Page last updated at 15:33 GMT, Monday, 8 December 2008

Child bishop takes on church role

Ophelia at St John's Church
Ophelia's new rules include allowing children to ring the church bells

A nine-year-old girl from Hampshire has taken on the role of a bishop for the month of December.

Ophelia Wells is looking after St John's Church in Forton, Gosport, in a revival of a medieval custom.

She is taking sermons throughout the month at the church, which is part of the Anglican Diocese of Portsmouth.

Ophelia's new rules include allowing children to ring church bells, and a free glass of wine for those who go to church for two weeks in a row.

She said: "It's going to be fun. Because I get to boss people around."

The vicar of St John's, the Reverend Carrie Thompson, said it showed going to church could be fun.

In England there was this great tradition that on the feast of St Nicholas... a child, the smallest chorister of the choir, became the bishop
The Reverend Carrie Thompson

"Church isn't dead boring. We come to church also to have a laugh and have fun, and enjoy ourselves and enjoy one another's company," she said.

She said it is a "really old tradition" associated with St Nicholas Day, which takes place on 6 December.

"St Nicholas is the patron of all sorts of things, sailors and the city of Portsmouth, but most importantly, children," Ms Thompson said.

"In the Middle Ages in England there was this great tradition that on the feast of St Nicholas, in all cathedrals and lots of the parish churches, a child, the smallest chorister of the choir, became the bishop.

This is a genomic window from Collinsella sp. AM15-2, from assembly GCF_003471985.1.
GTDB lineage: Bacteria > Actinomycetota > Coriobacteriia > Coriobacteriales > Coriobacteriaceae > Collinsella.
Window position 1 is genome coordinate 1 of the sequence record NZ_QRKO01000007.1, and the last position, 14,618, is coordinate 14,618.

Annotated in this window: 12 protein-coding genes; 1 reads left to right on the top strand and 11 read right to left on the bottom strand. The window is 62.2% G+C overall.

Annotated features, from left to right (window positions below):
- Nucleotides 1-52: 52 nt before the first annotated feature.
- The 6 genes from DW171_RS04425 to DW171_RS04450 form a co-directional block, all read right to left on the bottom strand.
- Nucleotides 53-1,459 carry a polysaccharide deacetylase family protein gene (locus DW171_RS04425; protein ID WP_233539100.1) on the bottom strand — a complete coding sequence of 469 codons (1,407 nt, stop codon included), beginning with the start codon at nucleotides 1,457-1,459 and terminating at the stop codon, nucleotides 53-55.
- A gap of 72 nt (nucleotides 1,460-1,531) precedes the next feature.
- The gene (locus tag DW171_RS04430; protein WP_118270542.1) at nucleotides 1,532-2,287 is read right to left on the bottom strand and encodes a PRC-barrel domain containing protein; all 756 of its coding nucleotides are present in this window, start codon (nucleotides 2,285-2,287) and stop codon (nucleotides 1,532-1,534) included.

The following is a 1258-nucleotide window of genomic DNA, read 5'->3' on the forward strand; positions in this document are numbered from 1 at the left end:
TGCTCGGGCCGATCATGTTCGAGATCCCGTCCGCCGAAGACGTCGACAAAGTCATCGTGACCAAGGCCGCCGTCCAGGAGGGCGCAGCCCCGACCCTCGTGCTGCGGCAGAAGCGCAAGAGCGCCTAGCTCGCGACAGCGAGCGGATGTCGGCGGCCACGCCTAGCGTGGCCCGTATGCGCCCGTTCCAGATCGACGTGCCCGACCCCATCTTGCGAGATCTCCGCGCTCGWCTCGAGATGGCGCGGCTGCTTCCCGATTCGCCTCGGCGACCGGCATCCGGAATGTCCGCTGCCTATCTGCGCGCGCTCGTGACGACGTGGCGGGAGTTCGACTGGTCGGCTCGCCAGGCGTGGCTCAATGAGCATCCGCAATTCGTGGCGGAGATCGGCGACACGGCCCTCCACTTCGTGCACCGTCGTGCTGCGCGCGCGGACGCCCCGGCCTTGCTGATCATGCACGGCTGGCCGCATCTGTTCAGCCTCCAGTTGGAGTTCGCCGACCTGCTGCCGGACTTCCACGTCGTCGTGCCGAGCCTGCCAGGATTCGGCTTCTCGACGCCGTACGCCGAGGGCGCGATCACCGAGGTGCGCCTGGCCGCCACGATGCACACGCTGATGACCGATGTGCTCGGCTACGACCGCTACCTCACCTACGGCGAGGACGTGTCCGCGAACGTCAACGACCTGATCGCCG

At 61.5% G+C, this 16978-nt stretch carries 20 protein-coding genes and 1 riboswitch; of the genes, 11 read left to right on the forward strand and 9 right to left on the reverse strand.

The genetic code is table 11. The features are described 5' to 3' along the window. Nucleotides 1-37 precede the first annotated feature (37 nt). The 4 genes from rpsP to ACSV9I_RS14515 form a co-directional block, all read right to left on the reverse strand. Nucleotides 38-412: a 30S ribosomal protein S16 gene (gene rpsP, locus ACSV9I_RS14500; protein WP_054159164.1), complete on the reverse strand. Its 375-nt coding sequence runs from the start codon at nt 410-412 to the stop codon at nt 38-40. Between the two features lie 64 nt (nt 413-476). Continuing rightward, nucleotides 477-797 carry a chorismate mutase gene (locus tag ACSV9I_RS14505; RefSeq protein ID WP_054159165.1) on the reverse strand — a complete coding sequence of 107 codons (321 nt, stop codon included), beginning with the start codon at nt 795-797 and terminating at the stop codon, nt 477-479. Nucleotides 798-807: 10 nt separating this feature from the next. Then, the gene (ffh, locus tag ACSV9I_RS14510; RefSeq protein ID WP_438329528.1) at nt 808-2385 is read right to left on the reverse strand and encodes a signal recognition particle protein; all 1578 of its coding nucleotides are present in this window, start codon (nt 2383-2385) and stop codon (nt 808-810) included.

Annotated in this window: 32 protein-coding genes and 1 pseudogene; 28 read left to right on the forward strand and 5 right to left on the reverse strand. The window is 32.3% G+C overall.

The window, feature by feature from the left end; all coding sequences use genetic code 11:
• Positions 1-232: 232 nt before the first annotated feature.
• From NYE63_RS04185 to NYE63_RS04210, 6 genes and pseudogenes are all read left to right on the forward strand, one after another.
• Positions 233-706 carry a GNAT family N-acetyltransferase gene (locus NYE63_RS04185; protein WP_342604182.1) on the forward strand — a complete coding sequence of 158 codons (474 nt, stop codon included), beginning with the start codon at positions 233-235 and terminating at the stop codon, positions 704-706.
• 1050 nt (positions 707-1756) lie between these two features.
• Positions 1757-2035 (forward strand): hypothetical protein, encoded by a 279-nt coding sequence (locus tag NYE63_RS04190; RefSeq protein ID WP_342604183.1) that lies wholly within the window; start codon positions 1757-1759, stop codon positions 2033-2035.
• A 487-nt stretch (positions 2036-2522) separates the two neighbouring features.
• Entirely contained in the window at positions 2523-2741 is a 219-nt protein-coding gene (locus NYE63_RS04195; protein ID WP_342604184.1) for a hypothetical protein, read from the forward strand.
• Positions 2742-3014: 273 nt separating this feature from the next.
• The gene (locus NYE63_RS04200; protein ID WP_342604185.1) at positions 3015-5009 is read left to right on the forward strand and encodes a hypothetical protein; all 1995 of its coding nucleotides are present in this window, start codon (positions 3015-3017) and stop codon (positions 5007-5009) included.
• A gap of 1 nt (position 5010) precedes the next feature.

"They threw out the bishop and all the canons and the kids took over."

Abolished in Reformation

She said the children were then in charge over Christmas, until 28 December.

Although the tradition was common across England, it was lost with the reformation.

Ms Thompson said it was the first time it was being revived at St John's Church at Forton.

"It's been brought back in a few places, in the cathedrals in Hereford and Winchester, but we thought it was about time that Forton followed the mould," she said.

"So here we are - here's bishop Ophelia."



Print Sponsor


RELATED BBC LINKS

RELATED INTERNET LINKS
The BBC is not responsible for the content of external internet sites


FEATURES, VIEWS, ANALYSIS
Has China's housing bubble burst?
How the world's oldest clove tree defied an empire
Why Royal Ballet principal Sergei Polunin quit

BBC iD

Sign in

BBC navigation

Copyright © 2017 BBC. The BBC is not responsible for the content of external sites. Read more.

This page is best viewed in an up-to-date web browser with style sheets (CSS) enabled. While you will be able to view the content of this page in your current browser, you will not be able to get the full visual experience. Please consider upgrading your browser software or enabling style sheets (CSS) if you are able to do so.

Americas Africa Europe Middle East South Asia Asia Pacific